At last I have something to write about. For the first time in a long time, my cursor flies across the page trying to keep up with my thoughts. For the first time in many weeks, I feel the natural joy that usually spills from my personality but that which in the last weeks has felt forced from the stress of life. Today I write freely. For the first time in nineteen years, I celebrate Easter away from home. Despite my low expectations for this day, God made this day beautiful by wiping away all my pitiful expectations. He turned my sorrow into dancing into a hopeful expectation of time with the Lord. He has not disappointed me.
My day begins where I am now. “Be still and know that I am God.”
I do not know why I chose to come here to the cemetery behind our school. Somehow sitting among the rows of marble stones lifts me up when I feel burdened. Even though an overwhelming emotion swelled inside of me as I looked out over a lifeless expanse marked by graves, I knew death did not have the final say. I found myself wandering. I walked over the blades of grass that had just popped their spiky heads up through the earth. Pushed and pulled by the swirling wind, the expanse moved in a unified glittering ocean of silver-green tide. Just before coming here, I watched the sun rise up from its bed beneath the horizon. Everything rose up before me in resurrection.
Early this morning we gathered together as a church to read the story of The Risen One. As we neared the end of our readings, the sun began to fill the sky with its glory. It seemed to say, “though you finish proclaiming the Truth of His victory with your mouth, I the Sun show you what that story looks like in glory…though just a small taste of my glory for my power will blind you in full force.” We drove away from the sunrise service before gathering together again in the church. Some would nap before church. I began to yawn in happy agreement with the idea, but a small boy running down the street stopped the yawn. He ran like Forest Gump. Legs and arms pumped wildly in anything but good form, yet that hardly mattered in that he was running somewhere urgently—somewhere important. At the red light, we slowed to a stop. He waited on the curb for the light to change. I could tell by his tapping feet that he longed to run again. As soon as our light changed, he bolted. As our car gathered speed, we raced parallel. His gangly stride matched our accelerating vehicle. Up the steps of the church he bounced disappearing into the large doors of the cathedral like a rabbit racing into its hole.
This boy ran to God with all his might. I knew many times my heart did just the opposite of running to God. I ran from Him. Why did I ignore the very God who wants to hear my voice and earnest childlike prayers? Why did I flee from Him who answers all prayers in their proper time? Why do we delight to give fate the glory when good things happen?
Today I felt none of those questions gnawing on me because today I ran to God like that little boy. Maybe God came to me. Maybe he caught me in my vulnerability. Through the light of the sun he found me. Then he held my face in his intimate stare. Last he embraced me though I fought Him in days past twisting from his embrace. I stopped fighting and started seeing. Spring came alive before my eyes.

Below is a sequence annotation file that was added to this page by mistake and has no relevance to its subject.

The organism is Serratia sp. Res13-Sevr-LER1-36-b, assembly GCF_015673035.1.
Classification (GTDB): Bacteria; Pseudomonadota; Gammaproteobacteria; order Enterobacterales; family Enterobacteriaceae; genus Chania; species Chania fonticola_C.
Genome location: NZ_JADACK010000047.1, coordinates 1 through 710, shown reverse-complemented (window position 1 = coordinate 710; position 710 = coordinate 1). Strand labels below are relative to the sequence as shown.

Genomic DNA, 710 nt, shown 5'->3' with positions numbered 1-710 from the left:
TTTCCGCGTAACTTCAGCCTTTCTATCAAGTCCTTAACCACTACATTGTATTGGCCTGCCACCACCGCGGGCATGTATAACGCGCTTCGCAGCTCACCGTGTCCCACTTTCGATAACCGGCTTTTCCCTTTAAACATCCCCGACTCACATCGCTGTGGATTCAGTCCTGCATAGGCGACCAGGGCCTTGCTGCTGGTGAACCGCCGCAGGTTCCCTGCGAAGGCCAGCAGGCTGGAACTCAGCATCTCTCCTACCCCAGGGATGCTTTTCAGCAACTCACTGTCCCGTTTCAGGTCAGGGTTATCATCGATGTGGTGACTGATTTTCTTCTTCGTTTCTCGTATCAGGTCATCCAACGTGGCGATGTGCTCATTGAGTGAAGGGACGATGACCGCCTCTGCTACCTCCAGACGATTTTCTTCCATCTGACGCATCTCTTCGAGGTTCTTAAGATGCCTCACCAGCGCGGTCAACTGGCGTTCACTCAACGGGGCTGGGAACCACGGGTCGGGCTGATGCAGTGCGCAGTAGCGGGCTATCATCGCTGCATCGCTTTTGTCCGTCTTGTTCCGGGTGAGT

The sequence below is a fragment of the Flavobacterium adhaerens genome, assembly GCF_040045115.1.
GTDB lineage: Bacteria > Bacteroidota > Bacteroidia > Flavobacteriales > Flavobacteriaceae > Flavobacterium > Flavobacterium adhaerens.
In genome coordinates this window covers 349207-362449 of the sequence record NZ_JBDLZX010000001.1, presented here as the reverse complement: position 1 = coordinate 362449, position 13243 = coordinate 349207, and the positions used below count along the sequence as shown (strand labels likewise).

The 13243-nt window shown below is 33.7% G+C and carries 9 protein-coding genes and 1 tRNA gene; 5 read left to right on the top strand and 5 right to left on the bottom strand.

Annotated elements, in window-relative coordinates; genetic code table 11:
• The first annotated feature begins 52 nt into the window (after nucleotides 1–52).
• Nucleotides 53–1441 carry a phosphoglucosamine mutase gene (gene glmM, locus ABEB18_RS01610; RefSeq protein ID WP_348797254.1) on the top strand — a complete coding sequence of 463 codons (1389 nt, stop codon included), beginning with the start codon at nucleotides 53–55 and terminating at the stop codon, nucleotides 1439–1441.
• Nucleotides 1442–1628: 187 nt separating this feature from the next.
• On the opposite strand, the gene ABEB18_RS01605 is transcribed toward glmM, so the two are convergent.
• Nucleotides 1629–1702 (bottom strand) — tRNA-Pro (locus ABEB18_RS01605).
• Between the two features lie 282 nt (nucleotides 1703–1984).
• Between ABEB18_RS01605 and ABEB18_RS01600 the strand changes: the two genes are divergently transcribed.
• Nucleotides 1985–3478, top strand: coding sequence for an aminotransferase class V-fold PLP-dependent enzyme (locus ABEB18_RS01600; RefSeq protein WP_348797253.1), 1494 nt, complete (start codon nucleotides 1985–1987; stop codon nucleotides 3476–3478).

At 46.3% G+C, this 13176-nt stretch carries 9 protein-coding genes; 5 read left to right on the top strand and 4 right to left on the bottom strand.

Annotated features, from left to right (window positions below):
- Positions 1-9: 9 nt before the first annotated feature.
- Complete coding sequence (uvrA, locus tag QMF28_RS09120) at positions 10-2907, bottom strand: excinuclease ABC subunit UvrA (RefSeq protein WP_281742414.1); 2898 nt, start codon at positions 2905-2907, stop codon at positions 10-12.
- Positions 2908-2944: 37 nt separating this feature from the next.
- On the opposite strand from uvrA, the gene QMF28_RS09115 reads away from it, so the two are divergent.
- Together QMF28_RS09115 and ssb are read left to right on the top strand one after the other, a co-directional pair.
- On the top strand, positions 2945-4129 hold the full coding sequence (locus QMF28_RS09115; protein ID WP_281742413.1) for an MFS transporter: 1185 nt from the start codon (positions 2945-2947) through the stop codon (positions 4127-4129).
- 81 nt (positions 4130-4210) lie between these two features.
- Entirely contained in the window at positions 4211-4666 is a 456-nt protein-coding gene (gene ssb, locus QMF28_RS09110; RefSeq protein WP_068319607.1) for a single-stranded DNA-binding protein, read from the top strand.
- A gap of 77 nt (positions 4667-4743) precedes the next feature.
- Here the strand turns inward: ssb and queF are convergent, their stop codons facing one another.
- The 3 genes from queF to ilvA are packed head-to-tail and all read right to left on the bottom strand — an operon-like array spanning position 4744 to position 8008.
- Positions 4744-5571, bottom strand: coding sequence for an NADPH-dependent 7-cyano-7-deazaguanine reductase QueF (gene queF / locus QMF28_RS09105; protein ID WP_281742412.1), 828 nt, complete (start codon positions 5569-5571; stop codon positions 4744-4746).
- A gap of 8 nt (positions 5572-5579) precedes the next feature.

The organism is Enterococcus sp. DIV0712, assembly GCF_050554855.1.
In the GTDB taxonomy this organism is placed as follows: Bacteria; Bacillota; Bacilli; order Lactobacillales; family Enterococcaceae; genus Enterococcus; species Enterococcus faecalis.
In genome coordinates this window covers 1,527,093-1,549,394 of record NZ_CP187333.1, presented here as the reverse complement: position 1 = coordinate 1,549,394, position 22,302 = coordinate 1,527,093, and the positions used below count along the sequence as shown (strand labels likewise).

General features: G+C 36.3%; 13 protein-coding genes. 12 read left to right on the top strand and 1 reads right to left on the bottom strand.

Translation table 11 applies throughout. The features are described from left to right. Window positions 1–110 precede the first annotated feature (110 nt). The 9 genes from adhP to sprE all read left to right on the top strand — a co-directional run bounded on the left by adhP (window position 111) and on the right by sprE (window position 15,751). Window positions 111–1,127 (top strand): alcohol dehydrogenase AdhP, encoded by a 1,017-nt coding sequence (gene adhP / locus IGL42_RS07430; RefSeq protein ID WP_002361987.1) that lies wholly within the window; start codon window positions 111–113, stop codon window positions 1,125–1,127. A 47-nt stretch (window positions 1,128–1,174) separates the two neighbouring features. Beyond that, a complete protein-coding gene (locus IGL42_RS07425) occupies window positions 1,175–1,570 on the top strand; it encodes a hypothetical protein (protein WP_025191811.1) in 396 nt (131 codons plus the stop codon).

Yesterday I pushed a pole towards the windows behind the pole vault pits in an attempt to smash through them to freedom. Every time I pounded down the runway, I started out running toward my goal. Every time in the last second before leaping into the air, I leaned back from taking control of the beast in my fists. Rather than being the hunter, I was the prey. I felt the weight of the pole whip me about like a tigress shakes a beast before tearing it apart. I was supposed to be the lioness. My red hair gathered like a mane around my shoulders before I tied it back for vault. The results of that day ended in dismal failure. I no heighted. NH. No mark. No score. No clearance. “No faith,” I scolded myself. “What the heck?” I said coming off the mat. How could I start running with such fervor and such energy and at the last stride lose sight of everything?
This morning I take my brokenness and dried spirit and lay it at the cross of Christ. If He can resurrect the bodies buried beneath this ground, the blades of grass hidden in the dirt, the leaves on the tree branches, the sun now above the horizon, my pole vaulting, and most of all the Son of God, I can hope. Though I spend this Easter morning “among the dead,” I am actually among the living. For here He reminds me a thousand times on every tombstone the promise of redemption. Though life on earth is not guaranteed, through His death and resurrection, life with Him in heaven is.
This week I vault again. I will rise up on the wings of an eagle in Isaiah. I will go to war like the horse in Job. I will attack the pole in my grip like a lioness tearing up her prey. I will run to God like that little boy on Easter morning. I will hope in Christ alone. My name is Kathryn Grace Bassette. My name means Pure Grace Little Person, and I am a daughter of the King. Are you?